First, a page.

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Ultimate upgrade — 2005 Mitsubishi Evolution IX GT (CT9A)

4 January 2015

Michael Keen wants street-legal low nine-second quarter-miles, and now he has just the car to do it

It’s not often that someone manages to secure two separate features in NZPC magazine, and it’s even more unusual to have those two features printed less than a year apart. While it was only 10 issues ago that we covered Michael Keen and his rapid 1996 Mitsubishi Evolution IV, things for the Invercargill local have changed dramatically in recent months, and, after taking a peek at what he’s been up to over winter, we couldn’t resist revisiting the deep south for a look at his newer, lighter, and quicker 2005 Evolution IX. 

If you remember reading the feature on Michael’s Evo IV, you’ll know that he has a thing for going fast — specifically, in a straight line over the quarter-mile. But, as these things tend to go, although he was running lightning-quick 10.5-second quarters in his Evo IV, this still wasn’t rapid enough — Michael needed more. “I guess the bug had bit … You just want to keep going faster,” he says. He was already making over 450kW at the wheels running one of STM’s excellent forged short-block packages, but, with the sort of power he had in mind — somewhere around 750kW, or 1000hp — he was going to need a new, drag-specific bottom end, as well as big upgrades to the IV’s set-up: the driveline, body, suspension, tyres … it was going to be a big job. 

It was at this point that fate stepped in to lend a friendly hand, when fellow STM customer Chris Rae, who had been chasing the stock-block Evo world record in his 2005 Evolution IX GT for the last few seasons, decided to sell up. Michael got Chris’ details and gave him a call. “I was talking to Doug from STM about taking the next step on the IV, a PPG [gear]set was on the wish list, but it carries a heavy price tag,” Michael explains. “I knew that Chris Rae had cancelled his bid for the world stock-block record, so I contacted him about buying the gearbox out of his IX. Somehow, I ended up buying the [entire] car instead.”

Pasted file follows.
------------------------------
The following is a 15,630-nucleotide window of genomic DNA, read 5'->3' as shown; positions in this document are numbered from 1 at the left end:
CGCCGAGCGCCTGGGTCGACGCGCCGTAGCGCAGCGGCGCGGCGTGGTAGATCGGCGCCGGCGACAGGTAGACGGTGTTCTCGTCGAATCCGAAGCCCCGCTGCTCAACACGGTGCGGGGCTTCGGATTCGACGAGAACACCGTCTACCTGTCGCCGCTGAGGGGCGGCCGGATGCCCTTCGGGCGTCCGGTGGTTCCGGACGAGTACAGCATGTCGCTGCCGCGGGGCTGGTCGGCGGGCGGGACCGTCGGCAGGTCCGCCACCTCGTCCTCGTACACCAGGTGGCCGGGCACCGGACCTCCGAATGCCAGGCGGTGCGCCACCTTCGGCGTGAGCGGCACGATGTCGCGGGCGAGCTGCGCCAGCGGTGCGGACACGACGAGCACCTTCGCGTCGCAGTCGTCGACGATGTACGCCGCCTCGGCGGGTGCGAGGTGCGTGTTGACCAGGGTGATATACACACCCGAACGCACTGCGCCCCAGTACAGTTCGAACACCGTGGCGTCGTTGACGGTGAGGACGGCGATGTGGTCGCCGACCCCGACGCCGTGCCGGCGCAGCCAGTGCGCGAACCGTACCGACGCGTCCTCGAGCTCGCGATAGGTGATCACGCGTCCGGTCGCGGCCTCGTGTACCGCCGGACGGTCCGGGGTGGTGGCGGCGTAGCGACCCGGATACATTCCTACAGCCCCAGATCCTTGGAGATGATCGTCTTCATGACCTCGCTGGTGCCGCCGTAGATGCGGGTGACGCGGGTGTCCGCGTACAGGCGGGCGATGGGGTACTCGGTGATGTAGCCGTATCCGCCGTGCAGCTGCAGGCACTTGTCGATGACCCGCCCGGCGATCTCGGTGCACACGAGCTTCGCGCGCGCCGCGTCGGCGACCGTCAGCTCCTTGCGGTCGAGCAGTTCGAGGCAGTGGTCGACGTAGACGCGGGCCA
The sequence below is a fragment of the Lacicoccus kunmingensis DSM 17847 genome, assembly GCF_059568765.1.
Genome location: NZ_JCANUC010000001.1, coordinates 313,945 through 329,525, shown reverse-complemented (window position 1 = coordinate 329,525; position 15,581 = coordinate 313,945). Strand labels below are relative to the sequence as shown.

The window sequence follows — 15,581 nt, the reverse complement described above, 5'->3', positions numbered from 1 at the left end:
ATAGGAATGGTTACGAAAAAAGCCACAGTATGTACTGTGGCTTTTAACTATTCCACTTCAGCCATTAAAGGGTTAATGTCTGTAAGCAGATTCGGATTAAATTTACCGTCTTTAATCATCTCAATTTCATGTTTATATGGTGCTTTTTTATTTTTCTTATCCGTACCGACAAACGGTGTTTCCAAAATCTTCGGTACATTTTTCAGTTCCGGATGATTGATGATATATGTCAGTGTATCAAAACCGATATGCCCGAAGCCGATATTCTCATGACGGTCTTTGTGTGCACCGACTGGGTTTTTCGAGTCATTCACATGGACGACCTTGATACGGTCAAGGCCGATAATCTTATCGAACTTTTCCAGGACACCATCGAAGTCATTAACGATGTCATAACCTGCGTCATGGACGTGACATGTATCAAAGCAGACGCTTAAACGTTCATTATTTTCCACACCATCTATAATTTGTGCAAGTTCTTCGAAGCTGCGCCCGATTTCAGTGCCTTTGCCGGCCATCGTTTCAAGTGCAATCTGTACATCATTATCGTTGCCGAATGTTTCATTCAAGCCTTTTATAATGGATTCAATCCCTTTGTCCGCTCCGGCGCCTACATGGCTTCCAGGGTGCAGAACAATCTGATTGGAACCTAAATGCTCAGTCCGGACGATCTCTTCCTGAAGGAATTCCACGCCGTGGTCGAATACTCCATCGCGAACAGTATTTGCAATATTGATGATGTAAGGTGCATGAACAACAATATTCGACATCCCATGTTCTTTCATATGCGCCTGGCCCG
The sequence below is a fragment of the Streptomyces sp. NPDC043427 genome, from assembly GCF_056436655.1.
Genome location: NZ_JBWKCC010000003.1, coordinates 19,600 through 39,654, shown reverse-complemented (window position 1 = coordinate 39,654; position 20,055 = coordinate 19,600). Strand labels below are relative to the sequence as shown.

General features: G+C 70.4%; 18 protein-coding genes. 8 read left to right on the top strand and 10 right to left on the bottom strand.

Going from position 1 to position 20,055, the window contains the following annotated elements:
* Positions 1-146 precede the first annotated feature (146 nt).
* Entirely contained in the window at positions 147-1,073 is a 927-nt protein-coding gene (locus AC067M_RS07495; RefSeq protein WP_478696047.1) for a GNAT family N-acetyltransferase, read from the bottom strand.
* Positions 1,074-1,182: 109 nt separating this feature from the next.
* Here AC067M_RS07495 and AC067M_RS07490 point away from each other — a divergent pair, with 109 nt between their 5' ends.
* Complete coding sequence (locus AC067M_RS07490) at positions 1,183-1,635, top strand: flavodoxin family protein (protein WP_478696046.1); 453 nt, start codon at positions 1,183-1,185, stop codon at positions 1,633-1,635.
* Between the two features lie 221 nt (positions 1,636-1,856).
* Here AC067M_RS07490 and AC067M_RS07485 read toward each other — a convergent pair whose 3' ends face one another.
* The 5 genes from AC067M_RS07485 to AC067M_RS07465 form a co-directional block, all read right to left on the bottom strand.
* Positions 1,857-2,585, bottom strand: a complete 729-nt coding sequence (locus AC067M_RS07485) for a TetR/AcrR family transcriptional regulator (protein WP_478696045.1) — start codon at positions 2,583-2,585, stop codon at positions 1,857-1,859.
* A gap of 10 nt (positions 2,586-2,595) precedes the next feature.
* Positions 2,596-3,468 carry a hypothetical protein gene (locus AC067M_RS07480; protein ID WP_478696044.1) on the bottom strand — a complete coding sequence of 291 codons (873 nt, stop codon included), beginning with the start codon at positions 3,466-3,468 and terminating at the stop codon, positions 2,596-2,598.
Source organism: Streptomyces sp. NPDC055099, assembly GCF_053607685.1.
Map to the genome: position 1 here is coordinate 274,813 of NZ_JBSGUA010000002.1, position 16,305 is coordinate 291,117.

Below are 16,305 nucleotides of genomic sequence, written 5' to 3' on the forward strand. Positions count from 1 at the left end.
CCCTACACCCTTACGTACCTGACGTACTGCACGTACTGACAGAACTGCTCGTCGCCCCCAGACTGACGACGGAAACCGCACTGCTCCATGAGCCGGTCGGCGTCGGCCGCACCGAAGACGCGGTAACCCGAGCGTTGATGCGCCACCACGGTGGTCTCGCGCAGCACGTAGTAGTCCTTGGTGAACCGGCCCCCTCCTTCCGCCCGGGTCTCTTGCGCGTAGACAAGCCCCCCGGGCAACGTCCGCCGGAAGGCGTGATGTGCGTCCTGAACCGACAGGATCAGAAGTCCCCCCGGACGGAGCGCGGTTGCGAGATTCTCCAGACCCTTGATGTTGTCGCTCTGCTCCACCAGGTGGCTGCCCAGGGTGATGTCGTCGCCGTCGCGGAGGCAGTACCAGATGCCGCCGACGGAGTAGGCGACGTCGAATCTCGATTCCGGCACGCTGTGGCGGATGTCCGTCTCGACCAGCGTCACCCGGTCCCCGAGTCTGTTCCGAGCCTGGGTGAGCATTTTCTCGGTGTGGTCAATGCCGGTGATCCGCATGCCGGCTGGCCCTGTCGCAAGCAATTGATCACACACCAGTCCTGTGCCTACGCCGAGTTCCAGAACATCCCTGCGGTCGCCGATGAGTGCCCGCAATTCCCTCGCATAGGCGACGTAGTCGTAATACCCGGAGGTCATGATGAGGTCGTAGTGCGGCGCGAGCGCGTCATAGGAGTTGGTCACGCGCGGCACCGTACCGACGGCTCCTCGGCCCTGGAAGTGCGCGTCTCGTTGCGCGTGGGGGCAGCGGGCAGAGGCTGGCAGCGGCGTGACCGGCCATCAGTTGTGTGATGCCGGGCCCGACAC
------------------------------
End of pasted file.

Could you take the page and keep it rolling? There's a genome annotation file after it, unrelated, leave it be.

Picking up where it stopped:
The later-model Evo was perfect for Michael, and, thanks to all the goodies included in the sale, it saved him a whole lot of money and time in the long run. The silver IX was already well set up as a drag car and sported a full lightweight chromoly cage, good suspension, Racetech seats, the aforementioned PPG dog box, and plenty of other nice go-fast gear — with a big Garrett T04Z sitting on a custom exhaust manifold and a Link G4 computer for starters — based around the internally stock motor. As a GT model, it also came with mechanical plate–type 1.5-way limited-slip diffs, as opposed to the more advanced but less dependable S-AYC diffs in the GSR models. 

It seemed a shame to pull down Michael’s freshly built motor from his Evo IV for use in the new car — it had only done just over 1000km, after all — so the decision was made to sell the forged block and transfer the modified head, Hypertune intake manifold and throttle body, plus a few other crucial bits and pieces, over to the IX, which had had its stock motor pulled and was waiting for the mother of all 4G63 bottom ends, one based on an Evo VI block. “The first motor was built for 700hp [522kW] using a stock crank, basic Eagle rods, etc.,” Michael tells us. “The plan [for the new engine] is [for it] to eventually be over 1000hp, so we have built the bottom end strong.”

This has meant using the best gear available from Eagle, JE, Carillo, ACL, and ARP, which, when combined with the best parts from both of Michael’s Evos, will create the ultimate, nearly indestructible 2.0-litre four-cylinder Mitsubishi 4G63. Though the goal is somewhere north of 745kW at the wheels, for the first season, Michael has decided to play it safe: “I want to see how reliable the set-up is on less power for this season. If all goes well, I’ll then push for some more decent numbers.”